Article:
A guide to foraging blackthorn flowers and capturing their almond-like scent in cooking.
Our photographic guide to foraging blackthorn flowers will quickly show you how to confidently identify this almost ever-present hedgerow species, also commonly known as the tree that gives us sloe fruits.
Certain trees evoke quite strong feelings and emotions in me, catching my full attention and almost demanding I come closer, to touch, smell and taste them. I make no apologies here for repeatedly mentioning that you always need to engage each and every one of your senses when foraging!
Identifying trees in the winter can be impossible unless you know the form of the tree really well, or are prepared to start looking really closely at the minute features.
When you are starting out, study all of the plant parts. Observe the buds, and their arrangement on the stem. Are they opposite or alternately spaced? Look at the young bark and the older bark, as well as the branches. Always take note of their lenticels, including size, shape, colour, and patterning.
While its true that many other shrubs and trees in Britain have thorns, and believe me I have bled from most of them…none are quite as vicious as blackthorn can be.
Warning! Although the plant is not poisonous to eat, the spines can potentially be really nasty if you accidentally puncture your skin with one. Take extra care when you are foraging blackthorn flowers, and wear strong gardening gloves for extra safety if you fancy.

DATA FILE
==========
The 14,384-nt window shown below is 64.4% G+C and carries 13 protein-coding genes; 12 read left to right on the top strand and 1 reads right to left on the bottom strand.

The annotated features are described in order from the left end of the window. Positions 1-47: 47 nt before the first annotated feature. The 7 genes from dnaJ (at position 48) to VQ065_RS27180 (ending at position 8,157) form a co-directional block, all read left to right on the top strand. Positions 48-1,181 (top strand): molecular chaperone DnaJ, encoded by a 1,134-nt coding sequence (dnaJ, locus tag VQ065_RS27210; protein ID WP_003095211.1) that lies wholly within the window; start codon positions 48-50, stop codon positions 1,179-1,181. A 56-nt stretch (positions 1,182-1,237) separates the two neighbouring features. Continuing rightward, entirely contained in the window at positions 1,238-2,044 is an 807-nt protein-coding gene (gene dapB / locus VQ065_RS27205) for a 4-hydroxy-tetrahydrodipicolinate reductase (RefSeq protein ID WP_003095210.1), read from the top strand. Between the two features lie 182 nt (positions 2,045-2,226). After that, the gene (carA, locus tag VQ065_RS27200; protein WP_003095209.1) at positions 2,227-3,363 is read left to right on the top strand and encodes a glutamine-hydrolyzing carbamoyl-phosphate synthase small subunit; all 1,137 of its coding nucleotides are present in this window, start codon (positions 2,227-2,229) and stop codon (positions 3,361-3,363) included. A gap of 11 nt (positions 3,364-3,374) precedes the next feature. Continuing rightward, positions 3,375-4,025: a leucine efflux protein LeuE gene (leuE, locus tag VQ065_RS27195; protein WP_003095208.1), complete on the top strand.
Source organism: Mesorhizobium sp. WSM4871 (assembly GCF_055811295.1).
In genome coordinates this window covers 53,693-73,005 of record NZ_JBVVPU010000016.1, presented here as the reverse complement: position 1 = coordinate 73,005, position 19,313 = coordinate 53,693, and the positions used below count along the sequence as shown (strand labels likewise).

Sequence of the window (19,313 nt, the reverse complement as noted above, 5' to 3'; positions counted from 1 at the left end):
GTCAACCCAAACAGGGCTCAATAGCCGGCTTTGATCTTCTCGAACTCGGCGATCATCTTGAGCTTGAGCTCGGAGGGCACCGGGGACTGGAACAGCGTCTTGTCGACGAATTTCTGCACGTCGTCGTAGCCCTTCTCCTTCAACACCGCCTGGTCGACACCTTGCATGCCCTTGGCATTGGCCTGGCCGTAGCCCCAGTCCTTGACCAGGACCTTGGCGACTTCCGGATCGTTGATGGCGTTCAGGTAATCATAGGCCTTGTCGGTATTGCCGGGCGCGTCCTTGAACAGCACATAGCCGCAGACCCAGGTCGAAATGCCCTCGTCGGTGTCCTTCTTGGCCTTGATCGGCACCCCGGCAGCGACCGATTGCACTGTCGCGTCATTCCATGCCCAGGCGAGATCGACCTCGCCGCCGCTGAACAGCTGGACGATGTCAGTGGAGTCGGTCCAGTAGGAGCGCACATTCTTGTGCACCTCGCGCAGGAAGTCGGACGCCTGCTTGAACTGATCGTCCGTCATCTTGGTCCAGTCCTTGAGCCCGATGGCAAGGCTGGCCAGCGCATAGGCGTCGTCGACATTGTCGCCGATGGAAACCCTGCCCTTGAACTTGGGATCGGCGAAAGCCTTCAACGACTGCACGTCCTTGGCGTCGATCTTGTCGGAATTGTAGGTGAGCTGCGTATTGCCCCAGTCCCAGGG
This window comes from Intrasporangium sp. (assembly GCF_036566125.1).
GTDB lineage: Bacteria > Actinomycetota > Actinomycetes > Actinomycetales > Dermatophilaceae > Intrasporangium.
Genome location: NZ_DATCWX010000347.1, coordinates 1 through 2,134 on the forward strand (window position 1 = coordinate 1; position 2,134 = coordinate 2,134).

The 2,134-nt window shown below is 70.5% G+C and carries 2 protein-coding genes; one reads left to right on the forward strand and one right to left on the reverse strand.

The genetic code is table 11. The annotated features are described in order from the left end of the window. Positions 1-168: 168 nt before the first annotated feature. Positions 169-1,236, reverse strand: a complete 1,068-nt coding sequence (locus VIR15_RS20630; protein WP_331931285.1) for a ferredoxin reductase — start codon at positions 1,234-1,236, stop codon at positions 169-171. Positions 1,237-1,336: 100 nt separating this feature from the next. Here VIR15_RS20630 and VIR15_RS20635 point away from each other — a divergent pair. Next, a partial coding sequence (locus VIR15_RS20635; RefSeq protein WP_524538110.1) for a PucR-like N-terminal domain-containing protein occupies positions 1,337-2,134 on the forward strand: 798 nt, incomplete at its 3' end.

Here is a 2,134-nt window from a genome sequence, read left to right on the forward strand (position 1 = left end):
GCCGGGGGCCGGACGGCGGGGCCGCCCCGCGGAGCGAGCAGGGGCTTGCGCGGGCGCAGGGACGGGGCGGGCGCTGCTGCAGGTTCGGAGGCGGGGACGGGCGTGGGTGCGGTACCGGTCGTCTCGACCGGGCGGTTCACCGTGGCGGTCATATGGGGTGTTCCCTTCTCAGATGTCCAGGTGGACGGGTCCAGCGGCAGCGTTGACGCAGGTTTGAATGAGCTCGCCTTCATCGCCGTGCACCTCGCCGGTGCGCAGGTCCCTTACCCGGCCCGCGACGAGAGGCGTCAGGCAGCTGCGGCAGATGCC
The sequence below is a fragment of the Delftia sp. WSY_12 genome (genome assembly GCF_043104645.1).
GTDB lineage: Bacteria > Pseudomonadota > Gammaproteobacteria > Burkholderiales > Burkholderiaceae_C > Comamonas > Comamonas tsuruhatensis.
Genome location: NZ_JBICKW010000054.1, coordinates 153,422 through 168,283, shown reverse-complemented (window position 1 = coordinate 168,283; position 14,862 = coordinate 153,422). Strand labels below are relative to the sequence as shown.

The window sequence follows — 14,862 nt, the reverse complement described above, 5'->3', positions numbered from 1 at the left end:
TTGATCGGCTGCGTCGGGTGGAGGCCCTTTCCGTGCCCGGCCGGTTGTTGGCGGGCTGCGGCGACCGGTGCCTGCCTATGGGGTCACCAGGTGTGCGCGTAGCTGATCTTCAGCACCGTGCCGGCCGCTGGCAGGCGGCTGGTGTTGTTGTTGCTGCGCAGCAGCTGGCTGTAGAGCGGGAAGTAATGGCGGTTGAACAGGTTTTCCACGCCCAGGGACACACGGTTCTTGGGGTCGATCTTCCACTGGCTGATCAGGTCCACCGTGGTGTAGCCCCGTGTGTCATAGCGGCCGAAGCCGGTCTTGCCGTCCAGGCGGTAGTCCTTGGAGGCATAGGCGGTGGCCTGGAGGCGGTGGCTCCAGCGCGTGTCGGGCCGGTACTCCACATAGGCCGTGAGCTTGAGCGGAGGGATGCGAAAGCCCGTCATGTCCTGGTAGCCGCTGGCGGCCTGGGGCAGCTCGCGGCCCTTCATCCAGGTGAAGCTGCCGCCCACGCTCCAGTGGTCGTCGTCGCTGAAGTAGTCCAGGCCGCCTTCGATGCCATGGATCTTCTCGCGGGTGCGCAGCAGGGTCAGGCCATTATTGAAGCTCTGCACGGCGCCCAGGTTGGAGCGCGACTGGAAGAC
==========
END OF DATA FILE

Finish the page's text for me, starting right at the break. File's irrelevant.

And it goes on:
Microbes living on blackthorn spines are thought to infect your blood, and if left unchecked and untreated, blackthorn punctures, esprcially where some plant material remains in the body, has in the past, led to sepsis and death.
However, these Vets and equine hospital specialists in Leicestershire, believe the pain and swelling comes from an array of alkaloid substances on the spines. Stay alert and safe!
All change in the hedgerow
In the warmer, protected regions of Britain, from late February and early March, this plant transforms itself in front of your eyes. From a hard, wiry-spiny, uninviting thing, comes a soft and fluffy-looking, sweet-smelling, late-winter wonder.
I absolutely adore the scent of the flowers! When wandering past a blackthorn tree on a sunny warm day in March, it makes me want to eat Bakewell tarts, and drink Amoretto and Brandy hot chocolate!
Whats in a name?
The generic part of the scientific name Prunus is the old Latin name for plums – Pruñus, which is the plural of Prune. This name is now given to a number of species producing stone fruits that are botanically classed as drupes. The name was taken from the old Greek word – Pruónē, which itself can apprantly be traced back to a borrowed word from langauges in the area of the middle East previously called Asia minor.
The speficic epithet spinosa, tells us that this plant will be covered in thorns or spines.
Its common name blackthorn also tells us about its chief defense mechanism, as well as referencing the dark colour of its branches and bark.
Blackthorn botanical description
Leaves: Obovate to laneolate-elliptic in shape and quite small (approximately 2 – 1o cm long). Typically they are rolled when emerging. Sometimes minutely hairy, the leaves have numerous small teeth (anywhere between 20 to 40) on the margins.